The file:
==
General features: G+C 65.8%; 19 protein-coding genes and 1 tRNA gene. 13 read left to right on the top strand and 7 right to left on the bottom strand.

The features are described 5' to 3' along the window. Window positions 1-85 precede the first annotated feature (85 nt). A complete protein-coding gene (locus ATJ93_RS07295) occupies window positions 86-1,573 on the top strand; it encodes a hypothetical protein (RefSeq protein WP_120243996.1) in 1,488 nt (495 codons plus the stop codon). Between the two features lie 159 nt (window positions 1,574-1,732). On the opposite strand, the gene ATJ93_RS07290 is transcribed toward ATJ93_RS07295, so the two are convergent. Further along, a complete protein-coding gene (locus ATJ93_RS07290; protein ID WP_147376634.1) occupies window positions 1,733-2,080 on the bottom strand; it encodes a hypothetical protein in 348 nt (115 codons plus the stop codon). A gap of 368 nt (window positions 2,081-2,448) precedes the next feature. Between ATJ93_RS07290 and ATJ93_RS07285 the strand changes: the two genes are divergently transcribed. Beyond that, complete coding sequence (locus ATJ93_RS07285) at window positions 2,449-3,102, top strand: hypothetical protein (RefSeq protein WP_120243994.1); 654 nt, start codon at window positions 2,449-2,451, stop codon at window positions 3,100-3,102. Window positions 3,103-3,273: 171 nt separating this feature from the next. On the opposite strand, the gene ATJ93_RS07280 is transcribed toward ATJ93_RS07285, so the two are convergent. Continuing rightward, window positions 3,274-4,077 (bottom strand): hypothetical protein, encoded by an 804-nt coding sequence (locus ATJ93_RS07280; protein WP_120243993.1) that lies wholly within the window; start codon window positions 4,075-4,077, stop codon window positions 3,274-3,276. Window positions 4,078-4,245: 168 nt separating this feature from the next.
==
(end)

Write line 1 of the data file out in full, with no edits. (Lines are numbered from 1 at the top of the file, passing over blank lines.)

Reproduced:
General features: G+C 65.8%; 19 protein-coding genes and 1 tRNA gene. 13 read left to right on the top strand and 7 right to left on the bottom strand.